Subject(s)Freedom , Personal Autonomy , Humans , Paternalism , Treatment Refusal
Subject(s)Commerce , Communicable Disease Control/legislation & jurisprudence , Coronavirus Infections/epidemiology , Pneumonia, Viral/epidemiology , Public Policy/legislation & jurisprudence , Betacoronavirus , COVID-19 , Coronavirus Infections/prevention & control , Economics , Employment/legislation & jurisprudence , Freedom , Humans , Liability, Legal , Pandemics/prevention & control , Pneumonia, Viral/prevention & control , Public Health , SARS-CoV-2 , United States/epidemiology
Vaccination is an essential public health intervention to control the COVID-19 pandemic. A minority of Canadians, however, remain hesitant about COVID-19 vaccines, while others outright refuse them. We conducted focus groups to gauge perceptions and attitudes towards COVID-19 vaccines in people who live in a region with historically low rates of childhood vaccination. Participants discussed their perception of COVID-19 vaccines and their intention to get vaccinated, and the low rate of COVID-19 vaccine uptake in Manitoba's Southern Health Region compared to other regions in Canada. We identified three drivers of vaccine hesitancy: (1) risk perceptions about COVID-19 and the vaccines developed to protect against it, (2) religious and conservative views; and (3) distrust in government and science. Participant proposed recommendations for improving communication and uptake of the COVID-19 vaccines included: public health messages emphasising the benefits of vaccination; addressing the community's specific concerns and dispelling misinformation; highlighting vaccine safety; and emphasising vaccination as a desirable behaviour from a religious perspective. Understanding the specific anxieties elicited by COVID-19 vaccines in areas with low childhood immunization rates can inform risk communication strategies tailored to increase vaccination in these specific regions. This study adds important information on potential reasons for vaccine hesitancy in areas with historically low rates of childhood vaccination, and provides important lessons learned for future emergencies in terms of vaccine hesitancy drivers and effective risk communication to increase vaccine uptake.
Subject(s)COVID-19 Vaccines , COVID-19 , Humans , COVID-19/prevention & control , Pandemics , Vaccination Hesitancy , Canada , Vaccination , Freedom
PURPOSE: Active travel (AT) incorporates physical activity into daily living, critical for healthy adolescent development. We explore adolescent and parent attitudes and behaviours related to motivations for adolescent AT and effects of the COVID-19 pandemic. METHODS: We conducted semi-structured Zoom interviews with 25 adolescent-parent dyads in communities across Israel during early stages of the COVID-19 pandemic. Thematic content analysis was used to develop categories and themes. RESULTS: We identified key themes related to adolescent AT: Fostering independence enables adolescent AT; Pampering and safety concerns inhibit adolescent AT; Family and community norms influence adolescent travel modes; Personal enjoyment and positive attitudes facilitate AT; Peers and social networks promote adolescent AT and PA; Built environment and transport options influence AT choices. Interestingly, adolescents indicate AT is an opportunity for peer-to-peer communication without screen distraction, yet they use social media to promote AT and PA. CONCLUSIONS: The findings point to the influence of positive parent perceptions, active and supportive family and community norms on adolescent AT. Peer norms and social networks as well as features of the built environment also have the potential to influence AT. The COVID-19 pandemic encouraged use of AT and provided a setting for positive AT experiences.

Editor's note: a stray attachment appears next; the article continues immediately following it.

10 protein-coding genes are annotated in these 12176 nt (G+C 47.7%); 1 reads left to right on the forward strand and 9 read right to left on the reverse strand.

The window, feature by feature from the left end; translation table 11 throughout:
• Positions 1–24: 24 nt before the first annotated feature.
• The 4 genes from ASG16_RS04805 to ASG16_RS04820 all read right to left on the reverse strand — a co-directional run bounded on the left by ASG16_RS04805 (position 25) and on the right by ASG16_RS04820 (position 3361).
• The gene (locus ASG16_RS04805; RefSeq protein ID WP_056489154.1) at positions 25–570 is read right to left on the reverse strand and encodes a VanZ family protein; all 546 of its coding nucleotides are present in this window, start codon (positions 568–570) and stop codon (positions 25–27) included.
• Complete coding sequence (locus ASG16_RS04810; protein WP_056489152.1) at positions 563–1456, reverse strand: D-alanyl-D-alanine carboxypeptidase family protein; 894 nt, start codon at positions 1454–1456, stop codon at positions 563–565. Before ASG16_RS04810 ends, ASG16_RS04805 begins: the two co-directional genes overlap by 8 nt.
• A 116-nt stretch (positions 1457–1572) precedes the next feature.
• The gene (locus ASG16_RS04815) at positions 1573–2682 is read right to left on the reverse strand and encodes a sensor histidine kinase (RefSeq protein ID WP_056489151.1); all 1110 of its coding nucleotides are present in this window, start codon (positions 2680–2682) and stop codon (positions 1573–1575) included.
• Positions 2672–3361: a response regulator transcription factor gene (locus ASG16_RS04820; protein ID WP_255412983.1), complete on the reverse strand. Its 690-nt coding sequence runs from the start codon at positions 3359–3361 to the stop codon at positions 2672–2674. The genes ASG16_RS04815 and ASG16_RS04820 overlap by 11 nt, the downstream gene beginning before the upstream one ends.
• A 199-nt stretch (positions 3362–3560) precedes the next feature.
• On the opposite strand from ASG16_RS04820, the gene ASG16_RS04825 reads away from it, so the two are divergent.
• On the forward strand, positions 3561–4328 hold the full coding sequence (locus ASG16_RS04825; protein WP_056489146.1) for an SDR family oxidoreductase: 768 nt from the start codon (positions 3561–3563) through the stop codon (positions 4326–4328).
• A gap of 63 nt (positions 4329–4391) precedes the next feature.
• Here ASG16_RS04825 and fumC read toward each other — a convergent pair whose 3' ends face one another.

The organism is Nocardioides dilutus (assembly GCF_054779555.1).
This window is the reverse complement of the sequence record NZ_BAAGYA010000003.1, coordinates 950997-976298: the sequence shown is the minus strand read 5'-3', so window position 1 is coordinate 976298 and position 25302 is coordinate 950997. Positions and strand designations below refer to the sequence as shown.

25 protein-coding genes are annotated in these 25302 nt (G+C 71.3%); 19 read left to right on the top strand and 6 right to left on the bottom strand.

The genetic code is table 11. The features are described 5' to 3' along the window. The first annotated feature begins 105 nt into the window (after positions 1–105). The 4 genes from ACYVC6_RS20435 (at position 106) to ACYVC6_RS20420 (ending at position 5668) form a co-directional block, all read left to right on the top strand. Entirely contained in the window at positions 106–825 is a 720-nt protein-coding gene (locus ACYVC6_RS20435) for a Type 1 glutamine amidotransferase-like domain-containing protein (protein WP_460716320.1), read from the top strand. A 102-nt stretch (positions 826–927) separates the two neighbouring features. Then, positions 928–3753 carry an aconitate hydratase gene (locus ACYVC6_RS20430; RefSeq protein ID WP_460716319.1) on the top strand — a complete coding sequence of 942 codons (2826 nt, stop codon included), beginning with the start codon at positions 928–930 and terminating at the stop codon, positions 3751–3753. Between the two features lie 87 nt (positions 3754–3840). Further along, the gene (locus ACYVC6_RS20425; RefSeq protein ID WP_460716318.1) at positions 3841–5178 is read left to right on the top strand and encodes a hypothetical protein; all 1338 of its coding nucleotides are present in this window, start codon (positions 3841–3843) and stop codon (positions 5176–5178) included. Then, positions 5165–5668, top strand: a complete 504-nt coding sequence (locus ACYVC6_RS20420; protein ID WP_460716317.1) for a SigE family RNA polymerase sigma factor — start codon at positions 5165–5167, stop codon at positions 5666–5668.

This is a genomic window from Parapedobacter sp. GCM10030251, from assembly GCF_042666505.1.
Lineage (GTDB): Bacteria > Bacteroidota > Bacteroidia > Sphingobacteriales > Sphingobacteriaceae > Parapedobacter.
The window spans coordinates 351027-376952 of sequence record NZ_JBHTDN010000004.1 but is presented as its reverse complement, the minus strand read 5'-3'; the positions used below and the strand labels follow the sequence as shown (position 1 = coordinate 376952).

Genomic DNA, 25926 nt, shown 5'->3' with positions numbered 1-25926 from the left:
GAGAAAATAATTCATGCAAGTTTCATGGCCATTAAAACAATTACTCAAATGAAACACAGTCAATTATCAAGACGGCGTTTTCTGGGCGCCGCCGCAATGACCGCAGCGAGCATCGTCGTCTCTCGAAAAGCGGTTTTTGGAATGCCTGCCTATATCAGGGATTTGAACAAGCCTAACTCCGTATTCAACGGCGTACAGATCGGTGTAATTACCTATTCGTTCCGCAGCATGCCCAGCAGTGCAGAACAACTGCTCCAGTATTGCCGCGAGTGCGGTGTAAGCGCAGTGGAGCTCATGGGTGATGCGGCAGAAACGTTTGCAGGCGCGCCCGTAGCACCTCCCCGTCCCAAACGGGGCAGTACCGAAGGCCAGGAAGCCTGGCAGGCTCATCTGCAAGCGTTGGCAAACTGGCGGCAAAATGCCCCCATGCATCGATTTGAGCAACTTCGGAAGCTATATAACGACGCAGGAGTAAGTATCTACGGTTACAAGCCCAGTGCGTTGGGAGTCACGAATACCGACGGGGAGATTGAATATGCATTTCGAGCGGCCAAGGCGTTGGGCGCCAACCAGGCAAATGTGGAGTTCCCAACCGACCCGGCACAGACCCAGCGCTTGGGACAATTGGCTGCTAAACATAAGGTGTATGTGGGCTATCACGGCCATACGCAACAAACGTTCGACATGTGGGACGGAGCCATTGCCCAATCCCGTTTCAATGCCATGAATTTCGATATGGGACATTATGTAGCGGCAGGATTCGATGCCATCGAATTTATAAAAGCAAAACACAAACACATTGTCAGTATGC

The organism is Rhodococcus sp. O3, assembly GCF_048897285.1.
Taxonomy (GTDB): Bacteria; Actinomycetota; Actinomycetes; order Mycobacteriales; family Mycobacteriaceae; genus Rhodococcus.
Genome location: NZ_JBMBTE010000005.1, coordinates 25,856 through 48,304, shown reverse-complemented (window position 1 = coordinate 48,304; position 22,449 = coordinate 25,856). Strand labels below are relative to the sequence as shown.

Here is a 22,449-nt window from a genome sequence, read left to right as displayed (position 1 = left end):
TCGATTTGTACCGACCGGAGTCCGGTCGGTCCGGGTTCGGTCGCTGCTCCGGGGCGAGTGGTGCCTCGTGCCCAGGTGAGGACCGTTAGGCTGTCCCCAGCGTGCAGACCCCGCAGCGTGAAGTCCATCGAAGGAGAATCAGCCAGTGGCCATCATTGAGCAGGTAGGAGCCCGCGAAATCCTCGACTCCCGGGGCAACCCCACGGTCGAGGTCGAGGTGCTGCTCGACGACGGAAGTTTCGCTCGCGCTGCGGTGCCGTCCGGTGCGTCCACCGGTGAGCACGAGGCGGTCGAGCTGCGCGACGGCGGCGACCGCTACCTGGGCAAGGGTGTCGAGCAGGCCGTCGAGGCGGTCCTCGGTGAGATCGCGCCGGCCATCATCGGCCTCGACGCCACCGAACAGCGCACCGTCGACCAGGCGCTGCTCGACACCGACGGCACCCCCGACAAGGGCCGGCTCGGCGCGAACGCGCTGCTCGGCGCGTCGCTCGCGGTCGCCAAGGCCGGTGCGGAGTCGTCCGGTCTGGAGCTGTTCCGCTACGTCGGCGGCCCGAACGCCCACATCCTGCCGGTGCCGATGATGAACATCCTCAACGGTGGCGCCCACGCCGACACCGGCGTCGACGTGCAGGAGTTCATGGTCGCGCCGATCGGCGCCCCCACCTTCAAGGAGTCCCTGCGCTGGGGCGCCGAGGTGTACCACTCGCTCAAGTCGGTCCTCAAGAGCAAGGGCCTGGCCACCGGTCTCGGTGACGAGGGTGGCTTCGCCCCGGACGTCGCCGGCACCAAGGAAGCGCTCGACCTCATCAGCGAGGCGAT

Subject(s)COVID-19 , Adolescent , Freedom , Humans , Motivation , Pandemics , Parents
Subject(s)COVID-19 , Public Health , Freedom , Humans
Subject(s)Social Media , Female , Freedom , Humans
In the name of health security, individual freedoms were constrained in an unprecedented way in many countries, democratic or authoritarian, all over the world during the COVID-19 pandemic. Yet the constraints have not been consistent across countries, which motivates this paper to examine the relevance of value preferences towards freedom or security in the society for COVID-19 policies. Based on data for 40 democratic and authoritarian countries, the analyses show that the variation in the stringency of COVID-19 policies can be explained by value preferences of the population only in autocracies. In democracies, however, we do not find such a relationship. Governments in democratic political systems, we argue, are responsive to their constitutions and face prosecution by the judiciary if they violate the law or provisions of the constitution, limiting their capacity to implement strong COVID-19 policies. Nevertheless, their COVID-19 policies restricted citizens' freedoms and liberties, which means that these policies were rather not responsive to citizens' preferences for freedom, democratic rights and liberties. By highlighting how autocracies respond to their citizens' value preferences for security, this paper contributes to a better understanding of how autocracies might gain legitimacy in times of crises.